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Air-to-air missiles, ground-fired weapons such as air defenses and approaching enemy aircraft all contain an electronic signature. This is a modern warfare reality now inspiring a U.S. Air Force effort to upgrade its F-15s with new electronic warfare (EW) weapons.
For the last several years, the service has been in the process of testing, engineering and integrating a new Eagle Passive/Active Warning and Survivability System (EPAWSS) into its fleet of F-15s to, quite simply, keep pace with fast-changing threats. By operating in passive or active mode, the EPAWSS can perform both offensive and defensive missions, such as finding and jamming enemy radio communications, detecting the electronic signature of incoming weapons or simply sustaining an EW-enabled operational presence.
Passive mode allows the EW system to in effect “listen” for enemy signatures while not giving off a signal itself. This can be of great significance given that once any kind of electromagnetic signal is emitted, there is naturally a risk that it could be found or detected by an enemy. At the same time, having an ability to operate in active mode is also critical as it can enable the aircraft to disable ground-firing systems, air attacks or even enemy drones. The EW war-footing draws upon various key techniques, such as finding what’s called a “line of bearing” or signal origin toward which to intercept or direct an attack.
These updated EW capabilities replace the Tactical Electronic Warfare Suite, which has been used since the 1980s, not long after the F-15 first deployed. The service plans to operate its F-15 fleet until the mid-2040’s, so an overhaul of the Eagle’s electronic systems helps maintain U.S. air supremacy. Boeing won the initial contract for the EPAWSS project several years ago and has since hired BAE Systems as the primary subcontractor.
As a fourth-generation fighter, an F-15 might run the risk of being more detectable to certain kinds of advanced modern enemy air defenses. However, if it is upgraded with advanced sensors, weapons and EW, it would certainly be much better able to operate combat missions in extremely high-threat scenarios.
An interesting report from the Air Force Test Center describes the current system as one using outdated analog technology suited for threats expected years ago. “EPAWSS takes advantage of today’s computing, receiver and transmitter technologies to provide quicker, smarter response to threats, getting better actionable information to the pilot,” Ed Sabat, Project Development Lead and Civilian Director of Operations, 772nd Test Squadron, said in the Air Force report.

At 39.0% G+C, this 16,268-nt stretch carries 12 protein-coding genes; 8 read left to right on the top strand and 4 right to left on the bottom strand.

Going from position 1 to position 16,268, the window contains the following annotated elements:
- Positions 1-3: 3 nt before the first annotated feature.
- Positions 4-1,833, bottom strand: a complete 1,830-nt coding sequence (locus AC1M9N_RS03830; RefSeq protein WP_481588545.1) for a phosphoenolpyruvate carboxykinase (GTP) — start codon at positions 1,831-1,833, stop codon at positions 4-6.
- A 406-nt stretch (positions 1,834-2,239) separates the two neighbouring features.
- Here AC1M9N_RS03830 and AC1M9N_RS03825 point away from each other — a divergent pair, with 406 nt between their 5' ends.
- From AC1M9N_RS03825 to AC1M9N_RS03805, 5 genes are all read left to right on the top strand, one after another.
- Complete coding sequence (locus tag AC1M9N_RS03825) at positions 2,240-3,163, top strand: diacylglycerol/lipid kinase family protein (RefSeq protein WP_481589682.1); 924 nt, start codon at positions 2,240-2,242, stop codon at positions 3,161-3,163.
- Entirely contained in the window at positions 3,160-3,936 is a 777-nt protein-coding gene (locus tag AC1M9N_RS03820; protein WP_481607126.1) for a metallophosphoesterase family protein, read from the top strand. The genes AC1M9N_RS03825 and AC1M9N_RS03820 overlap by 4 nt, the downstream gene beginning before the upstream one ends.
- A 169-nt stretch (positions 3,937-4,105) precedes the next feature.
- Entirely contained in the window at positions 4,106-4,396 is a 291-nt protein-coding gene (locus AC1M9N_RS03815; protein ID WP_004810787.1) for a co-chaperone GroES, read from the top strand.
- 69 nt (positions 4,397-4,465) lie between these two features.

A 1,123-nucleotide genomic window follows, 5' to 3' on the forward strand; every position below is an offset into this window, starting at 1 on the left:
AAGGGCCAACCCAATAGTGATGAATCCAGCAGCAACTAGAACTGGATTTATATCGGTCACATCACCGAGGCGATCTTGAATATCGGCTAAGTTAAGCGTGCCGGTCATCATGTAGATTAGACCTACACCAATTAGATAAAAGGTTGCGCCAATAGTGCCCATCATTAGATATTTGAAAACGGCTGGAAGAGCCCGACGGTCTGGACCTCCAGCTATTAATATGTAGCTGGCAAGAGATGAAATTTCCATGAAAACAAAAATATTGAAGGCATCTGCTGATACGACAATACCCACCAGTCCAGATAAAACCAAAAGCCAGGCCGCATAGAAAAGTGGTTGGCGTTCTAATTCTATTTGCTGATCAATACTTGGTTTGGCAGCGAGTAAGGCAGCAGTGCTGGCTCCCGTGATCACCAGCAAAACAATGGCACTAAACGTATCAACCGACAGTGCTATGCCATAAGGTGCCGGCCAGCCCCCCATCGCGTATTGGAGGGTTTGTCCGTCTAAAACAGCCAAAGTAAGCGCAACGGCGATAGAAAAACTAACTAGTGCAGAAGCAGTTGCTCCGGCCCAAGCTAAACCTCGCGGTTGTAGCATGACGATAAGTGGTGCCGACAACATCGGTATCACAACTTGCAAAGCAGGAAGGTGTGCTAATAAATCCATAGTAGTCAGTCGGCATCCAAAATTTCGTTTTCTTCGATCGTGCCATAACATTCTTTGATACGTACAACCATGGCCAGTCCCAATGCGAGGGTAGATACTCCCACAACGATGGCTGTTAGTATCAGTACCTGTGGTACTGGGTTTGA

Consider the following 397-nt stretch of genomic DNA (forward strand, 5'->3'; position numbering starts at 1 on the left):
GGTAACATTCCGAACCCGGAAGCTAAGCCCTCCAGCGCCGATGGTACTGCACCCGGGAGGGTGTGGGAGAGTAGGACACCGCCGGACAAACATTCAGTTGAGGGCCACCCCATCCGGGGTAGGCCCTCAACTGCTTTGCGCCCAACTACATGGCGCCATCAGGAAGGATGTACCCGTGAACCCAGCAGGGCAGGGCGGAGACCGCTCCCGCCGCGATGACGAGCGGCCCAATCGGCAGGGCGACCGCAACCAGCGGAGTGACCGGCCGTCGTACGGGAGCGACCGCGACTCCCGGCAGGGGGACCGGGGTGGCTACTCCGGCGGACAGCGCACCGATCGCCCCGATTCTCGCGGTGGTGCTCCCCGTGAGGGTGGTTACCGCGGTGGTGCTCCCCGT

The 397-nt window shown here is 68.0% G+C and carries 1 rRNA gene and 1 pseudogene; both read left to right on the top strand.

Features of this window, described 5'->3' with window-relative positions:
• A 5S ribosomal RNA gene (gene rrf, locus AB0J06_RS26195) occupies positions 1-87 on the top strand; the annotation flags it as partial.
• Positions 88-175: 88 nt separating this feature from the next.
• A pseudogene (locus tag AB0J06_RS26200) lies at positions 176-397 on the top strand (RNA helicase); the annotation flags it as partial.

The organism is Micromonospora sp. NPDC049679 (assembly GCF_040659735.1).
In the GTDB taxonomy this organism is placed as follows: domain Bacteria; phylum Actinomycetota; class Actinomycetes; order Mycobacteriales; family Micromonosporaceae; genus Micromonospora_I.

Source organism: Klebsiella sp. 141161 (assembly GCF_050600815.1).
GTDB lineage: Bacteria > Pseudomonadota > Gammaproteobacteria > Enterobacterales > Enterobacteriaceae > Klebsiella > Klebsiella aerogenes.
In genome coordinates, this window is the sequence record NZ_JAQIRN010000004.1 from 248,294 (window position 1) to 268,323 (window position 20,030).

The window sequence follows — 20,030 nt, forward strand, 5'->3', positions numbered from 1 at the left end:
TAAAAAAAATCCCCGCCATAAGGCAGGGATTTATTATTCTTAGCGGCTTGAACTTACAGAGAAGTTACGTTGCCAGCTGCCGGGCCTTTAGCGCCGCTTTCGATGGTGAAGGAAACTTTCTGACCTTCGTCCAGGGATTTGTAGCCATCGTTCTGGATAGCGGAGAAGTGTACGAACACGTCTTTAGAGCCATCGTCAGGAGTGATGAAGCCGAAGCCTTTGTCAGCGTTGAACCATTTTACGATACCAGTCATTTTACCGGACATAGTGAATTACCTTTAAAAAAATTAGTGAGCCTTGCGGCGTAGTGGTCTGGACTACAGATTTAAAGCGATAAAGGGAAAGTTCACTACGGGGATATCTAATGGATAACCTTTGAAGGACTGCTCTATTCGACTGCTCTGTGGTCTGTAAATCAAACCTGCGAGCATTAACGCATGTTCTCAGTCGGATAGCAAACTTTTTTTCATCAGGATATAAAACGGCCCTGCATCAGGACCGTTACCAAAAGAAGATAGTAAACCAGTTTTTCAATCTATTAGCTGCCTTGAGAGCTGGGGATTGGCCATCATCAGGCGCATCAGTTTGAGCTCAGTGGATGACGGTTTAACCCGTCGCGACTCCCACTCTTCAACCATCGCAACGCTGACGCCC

The service report further specifies that EPAWSS can succeed in detecting RF and IR (infrared) threats by “acquiring accurate targeting information prior to threat engagement.”
Overall, the U.S. Air Force is vigorously upgrading the 1980s-era F-15 fighter by giving it new weapons and sensors in the hope of maintaining air-to-air superiority over its Chinese J-10 equivalent.
The multi-pronged effort not only includes the addition of electronic warfare technology but also extends to super-fast high-speed computers, infrared search and track enemy targeting systems, the addition of Active Electronically Scanned Array radar, increased networking ability and upgraded weapons-firing capability, Air Force and Boeing officials said.
Among the upgrades is an ongoing effort to equip the F-15 with the fastest jet-computer processer in the world, called the Advanced Display Core Processor, or ADCPII. The computer, Boeing officials have told TNI, is capable of processing 87 billion instructions per second.
High tech targeting and tracking technology is also being integrated onto the F-15, Gibbons added. This includes the addition of a passive long-range sensor called Infrared Search and Track, or IRST.
Kris Osborn is the defense editor for the National Interest. Osborn previously served at the Pentagon as a Highly Qualified Expert with the Office of the Assistant Secretary of the Army—Acquisition, Logistics & Technology. Osborn has also worked as an anchor and on-air military specialist at national TV networks. He has appeared as a guest military expert on Fox News, MSNBC, The Military Channel, and The History Channel. He also has a Masters Degree in Comparative Literature from Columbia University.
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